Twitter expands its creator monetisation with Ads Revenue Sharing Program

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Twitter has expanded its creator monetisation program to include a portion of the ad revenue that it earns from ads appearing in the replies to their posts. The company confirmed that this action is a part of its effort to help people further monetize their time on the app.

“We’re rolling out the program more broadly later this month and all eligible creators will be able to apply,” Twitter said.

According to the company, eligible creators are subscribers of Twitter Blue or verified organizations, those with more than 5 million tweet impressions per month for the last 3 months, and creators who pass human review for Creator Monetization Standards.

Twitter CEO, Elon Musk, said that the total amount paid out will be $5 million, which will be the combined total from February onward. He also said that each qualified creator will receive payment through an online payment platform, Stripe.

Some creators are reacting to this idea by claiming the payouts being significant. Brian Krassenstein, with over 750,000 followers made a tweet about receiving his revenue share already, and backed it up with a screenshot. As seen in a report, creators like @raptalksk and @bennyjohnson, with $2,236 and $9,546 respectively have also received their payments.

With the Creator Ads Revenue Sharing Program launch, artists will naturally want to offer incentives for people to respond to their tweets. The ideal case scenario would be to spark dialogue. This is well captured by Farzad Mesbahi, a Twitter influencer who reacted to the news of the Ad revenue launch with, “The more haters you have in your replies the more money you’ll make on Twitter.” Elon Musk replied in a tweet, “Poetic justice.”

Sexual content are however prohibited from being commercialized under Twitter’s guidelines for monetizing content even though the app has a history of high tolerance for pornographic content. Twitter has made it clear that it frowns at any sort of pyramid schemes or get-rich-quick schemes. It also does not monetise violence, criminal activity, gambling, or drugs and alcohol. Furthermore, creators trying to make money off copyrighted content they do not own would be disqualified from this ads revenue share.

Read More; Elon Musk sues law firm that defeated his bid to walk away from $44b Twitter deal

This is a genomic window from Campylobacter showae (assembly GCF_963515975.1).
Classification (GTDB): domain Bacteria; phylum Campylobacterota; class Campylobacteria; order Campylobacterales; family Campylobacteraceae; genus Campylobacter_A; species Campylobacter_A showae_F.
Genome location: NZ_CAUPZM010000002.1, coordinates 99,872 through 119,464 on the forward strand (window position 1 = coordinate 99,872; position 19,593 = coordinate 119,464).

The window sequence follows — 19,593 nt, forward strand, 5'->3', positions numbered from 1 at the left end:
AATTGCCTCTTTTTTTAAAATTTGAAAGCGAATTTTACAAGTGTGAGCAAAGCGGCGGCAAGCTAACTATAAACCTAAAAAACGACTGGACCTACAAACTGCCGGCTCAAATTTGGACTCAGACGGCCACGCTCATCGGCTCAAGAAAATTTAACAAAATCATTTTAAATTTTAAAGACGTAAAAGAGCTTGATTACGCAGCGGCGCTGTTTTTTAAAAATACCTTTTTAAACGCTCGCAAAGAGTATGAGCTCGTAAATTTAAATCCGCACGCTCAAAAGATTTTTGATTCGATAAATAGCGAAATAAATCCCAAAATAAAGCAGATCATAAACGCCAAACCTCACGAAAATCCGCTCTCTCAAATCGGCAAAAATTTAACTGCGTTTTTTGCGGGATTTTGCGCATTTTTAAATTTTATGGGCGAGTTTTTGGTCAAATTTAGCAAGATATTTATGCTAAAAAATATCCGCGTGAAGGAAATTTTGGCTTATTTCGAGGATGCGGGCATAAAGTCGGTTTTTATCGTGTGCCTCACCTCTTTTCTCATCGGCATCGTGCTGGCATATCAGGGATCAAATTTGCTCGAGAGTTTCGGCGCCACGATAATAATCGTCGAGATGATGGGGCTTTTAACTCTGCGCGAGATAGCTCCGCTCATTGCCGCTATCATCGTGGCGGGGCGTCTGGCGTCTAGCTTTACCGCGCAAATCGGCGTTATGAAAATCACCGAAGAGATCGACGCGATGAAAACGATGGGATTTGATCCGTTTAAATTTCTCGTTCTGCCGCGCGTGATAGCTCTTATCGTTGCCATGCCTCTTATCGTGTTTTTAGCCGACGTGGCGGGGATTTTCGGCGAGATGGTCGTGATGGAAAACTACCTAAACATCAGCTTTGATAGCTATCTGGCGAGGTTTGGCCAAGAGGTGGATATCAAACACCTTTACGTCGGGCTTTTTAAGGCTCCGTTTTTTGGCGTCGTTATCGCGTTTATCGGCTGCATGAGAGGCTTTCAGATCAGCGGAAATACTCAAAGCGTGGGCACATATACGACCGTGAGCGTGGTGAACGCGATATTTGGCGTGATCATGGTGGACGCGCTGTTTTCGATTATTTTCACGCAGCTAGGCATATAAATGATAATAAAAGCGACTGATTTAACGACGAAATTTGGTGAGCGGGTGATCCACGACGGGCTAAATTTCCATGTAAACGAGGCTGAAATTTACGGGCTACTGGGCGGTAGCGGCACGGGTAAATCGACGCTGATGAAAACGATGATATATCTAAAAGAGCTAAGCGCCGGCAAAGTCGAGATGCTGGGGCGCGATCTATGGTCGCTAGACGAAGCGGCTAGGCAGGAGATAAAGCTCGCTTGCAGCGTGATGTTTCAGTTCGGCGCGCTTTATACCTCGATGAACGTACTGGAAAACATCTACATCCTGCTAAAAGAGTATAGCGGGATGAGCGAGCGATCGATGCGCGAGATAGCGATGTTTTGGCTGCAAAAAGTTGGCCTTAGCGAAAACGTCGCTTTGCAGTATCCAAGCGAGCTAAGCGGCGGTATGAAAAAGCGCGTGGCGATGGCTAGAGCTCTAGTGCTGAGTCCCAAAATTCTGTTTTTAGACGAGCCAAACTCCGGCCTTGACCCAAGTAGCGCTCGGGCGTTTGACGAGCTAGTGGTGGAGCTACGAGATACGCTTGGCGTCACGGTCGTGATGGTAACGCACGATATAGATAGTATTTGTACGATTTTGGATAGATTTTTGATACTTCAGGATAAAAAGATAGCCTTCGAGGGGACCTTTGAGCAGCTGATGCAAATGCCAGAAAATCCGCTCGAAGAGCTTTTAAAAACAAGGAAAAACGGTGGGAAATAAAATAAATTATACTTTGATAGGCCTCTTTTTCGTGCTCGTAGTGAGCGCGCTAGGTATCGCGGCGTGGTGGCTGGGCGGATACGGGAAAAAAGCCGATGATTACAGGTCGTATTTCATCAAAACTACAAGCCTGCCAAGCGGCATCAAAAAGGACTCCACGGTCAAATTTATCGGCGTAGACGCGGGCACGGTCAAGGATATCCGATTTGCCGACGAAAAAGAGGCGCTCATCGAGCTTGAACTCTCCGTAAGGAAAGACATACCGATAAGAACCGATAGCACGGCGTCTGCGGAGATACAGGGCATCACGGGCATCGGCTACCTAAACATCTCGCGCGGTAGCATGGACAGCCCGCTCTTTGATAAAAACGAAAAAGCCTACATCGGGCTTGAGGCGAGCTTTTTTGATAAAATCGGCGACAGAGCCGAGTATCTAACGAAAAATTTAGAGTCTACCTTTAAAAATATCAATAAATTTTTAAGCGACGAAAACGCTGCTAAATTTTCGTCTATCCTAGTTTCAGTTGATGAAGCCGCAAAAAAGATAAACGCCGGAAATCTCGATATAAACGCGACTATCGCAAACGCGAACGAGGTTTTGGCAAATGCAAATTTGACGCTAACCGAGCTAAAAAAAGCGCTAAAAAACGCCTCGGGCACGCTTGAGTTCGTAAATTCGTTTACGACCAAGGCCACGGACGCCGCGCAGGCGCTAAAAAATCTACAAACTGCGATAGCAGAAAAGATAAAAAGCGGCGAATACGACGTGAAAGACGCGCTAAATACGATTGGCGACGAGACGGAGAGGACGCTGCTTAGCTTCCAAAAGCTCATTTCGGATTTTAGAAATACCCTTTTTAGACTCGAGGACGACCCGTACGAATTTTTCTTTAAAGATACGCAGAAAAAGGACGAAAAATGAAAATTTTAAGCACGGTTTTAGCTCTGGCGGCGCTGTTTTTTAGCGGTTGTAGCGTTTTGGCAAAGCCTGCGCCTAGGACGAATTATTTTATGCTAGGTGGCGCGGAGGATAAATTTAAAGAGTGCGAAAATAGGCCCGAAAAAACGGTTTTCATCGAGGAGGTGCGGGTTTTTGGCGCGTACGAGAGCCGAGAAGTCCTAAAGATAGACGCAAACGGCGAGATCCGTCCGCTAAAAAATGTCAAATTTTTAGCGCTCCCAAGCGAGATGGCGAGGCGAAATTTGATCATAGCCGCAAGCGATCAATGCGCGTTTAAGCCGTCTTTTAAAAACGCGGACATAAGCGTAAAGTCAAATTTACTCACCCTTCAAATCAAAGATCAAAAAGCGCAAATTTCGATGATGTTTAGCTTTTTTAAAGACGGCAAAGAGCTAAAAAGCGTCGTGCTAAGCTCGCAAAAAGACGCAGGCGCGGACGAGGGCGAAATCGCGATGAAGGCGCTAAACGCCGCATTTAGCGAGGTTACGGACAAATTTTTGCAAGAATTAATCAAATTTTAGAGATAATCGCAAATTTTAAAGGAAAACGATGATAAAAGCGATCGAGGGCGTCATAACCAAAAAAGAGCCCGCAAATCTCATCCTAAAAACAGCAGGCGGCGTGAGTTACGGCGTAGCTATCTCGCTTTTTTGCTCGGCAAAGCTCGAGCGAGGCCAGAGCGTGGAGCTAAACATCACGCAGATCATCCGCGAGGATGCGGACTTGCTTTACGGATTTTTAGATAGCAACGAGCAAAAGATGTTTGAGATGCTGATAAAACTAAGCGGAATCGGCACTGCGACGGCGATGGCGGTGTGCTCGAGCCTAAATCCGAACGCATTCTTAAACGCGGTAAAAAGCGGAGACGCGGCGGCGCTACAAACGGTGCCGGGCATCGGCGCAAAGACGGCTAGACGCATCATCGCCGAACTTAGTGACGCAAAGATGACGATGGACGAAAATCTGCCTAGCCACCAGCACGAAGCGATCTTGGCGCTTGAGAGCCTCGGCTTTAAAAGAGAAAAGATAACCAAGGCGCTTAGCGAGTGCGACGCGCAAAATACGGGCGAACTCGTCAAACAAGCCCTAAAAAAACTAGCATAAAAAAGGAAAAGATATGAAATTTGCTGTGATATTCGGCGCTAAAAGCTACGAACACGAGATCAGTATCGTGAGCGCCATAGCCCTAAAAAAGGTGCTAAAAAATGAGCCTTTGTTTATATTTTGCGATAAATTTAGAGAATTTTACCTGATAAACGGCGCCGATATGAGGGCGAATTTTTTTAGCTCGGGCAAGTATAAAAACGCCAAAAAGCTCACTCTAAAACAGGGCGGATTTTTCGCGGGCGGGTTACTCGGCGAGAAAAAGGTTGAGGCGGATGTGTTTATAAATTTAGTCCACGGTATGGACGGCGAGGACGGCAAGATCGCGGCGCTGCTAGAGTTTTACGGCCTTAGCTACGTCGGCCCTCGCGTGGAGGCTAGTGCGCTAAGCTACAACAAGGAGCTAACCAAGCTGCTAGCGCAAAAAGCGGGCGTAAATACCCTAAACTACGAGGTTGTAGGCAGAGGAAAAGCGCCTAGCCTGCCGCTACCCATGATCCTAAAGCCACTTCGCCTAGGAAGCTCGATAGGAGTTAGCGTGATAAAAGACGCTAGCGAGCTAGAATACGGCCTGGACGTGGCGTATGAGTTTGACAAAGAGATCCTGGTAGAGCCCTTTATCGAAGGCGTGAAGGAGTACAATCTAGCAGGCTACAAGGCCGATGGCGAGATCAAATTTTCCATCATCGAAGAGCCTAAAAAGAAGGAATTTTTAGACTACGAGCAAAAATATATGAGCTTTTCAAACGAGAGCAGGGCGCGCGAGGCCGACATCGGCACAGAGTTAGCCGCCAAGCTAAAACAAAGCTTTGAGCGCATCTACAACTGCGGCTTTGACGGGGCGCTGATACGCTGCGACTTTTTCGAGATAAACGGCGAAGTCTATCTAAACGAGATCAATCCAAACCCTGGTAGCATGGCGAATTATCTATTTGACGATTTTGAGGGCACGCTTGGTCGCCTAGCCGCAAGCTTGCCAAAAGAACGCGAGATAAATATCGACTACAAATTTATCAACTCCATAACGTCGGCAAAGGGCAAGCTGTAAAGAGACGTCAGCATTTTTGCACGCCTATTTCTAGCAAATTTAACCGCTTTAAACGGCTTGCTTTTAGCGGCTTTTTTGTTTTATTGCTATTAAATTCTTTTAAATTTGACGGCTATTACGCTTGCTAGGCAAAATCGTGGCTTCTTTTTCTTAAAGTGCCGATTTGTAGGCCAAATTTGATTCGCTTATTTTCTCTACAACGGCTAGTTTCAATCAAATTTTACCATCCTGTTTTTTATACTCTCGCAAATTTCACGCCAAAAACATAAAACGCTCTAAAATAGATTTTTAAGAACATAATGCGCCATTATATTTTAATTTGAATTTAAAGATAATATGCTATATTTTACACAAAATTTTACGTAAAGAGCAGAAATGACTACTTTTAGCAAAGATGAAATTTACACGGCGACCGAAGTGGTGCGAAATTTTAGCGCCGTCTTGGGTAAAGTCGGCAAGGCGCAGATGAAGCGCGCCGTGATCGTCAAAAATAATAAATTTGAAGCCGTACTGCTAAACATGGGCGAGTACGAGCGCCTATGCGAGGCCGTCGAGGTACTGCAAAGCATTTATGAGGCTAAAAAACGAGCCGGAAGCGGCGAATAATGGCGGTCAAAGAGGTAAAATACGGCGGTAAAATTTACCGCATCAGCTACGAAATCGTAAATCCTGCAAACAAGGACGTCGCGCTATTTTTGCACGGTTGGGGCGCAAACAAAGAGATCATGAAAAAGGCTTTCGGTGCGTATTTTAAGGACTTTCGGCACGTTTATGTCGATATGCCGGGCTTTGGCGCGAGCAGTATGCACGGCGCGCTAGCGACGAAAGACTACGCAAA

Twitter has been in the eye of the storm
Twitter faces lawsuit
Twitter CEO, Elon Musk

Twitter has had a lot going on in these past weeks. It started by feeling the heat from its employees as they filed a lawsuit against the company when it missed the mark on its promise to pay 2022 bonuses.

Ex-employees also took the company to court for not honoring its obligation to pay severance packages of up to $500 million to staff laid off as a result of his takeover. Furthermore, Twitter found itself in hot water for refusal to pay three months’ rent to its Boulder landlord.

But its problems weren’t only on the operational front as without any prior warning to its users, it limited views on certain tweets which had users guessing what was to come. Interestingly, Musk provided information saying that the views would be increased to certain numbers for different categories of users.

Most recently, the social media app threatened Meta with legal action, accusing its rival of poaching former employees in order to launch a “copycat” platform, Threads app. In addition to this, Elon filed a lawsuit against the Wachtell, Lipton, Rosen & Katz law firm to recoup the majority of the $90 million fee Twitter paid them for thwarting his attempt to back out of his $44 billion acquisition of the social media platform.

It is clear that the company is putting more effort into attracting users and keeping them engaged. The new revenue-sharing feature is another step in that direction – not only does it give creators more incentive to use the platform, it also demonstrates Twitter’s commitment to supporting independent voices. All in all, this latest launch is a win-win for both the company and its users.

Read More; Twitter facing another lawsuit for owing ex-employees $500M in severance pay

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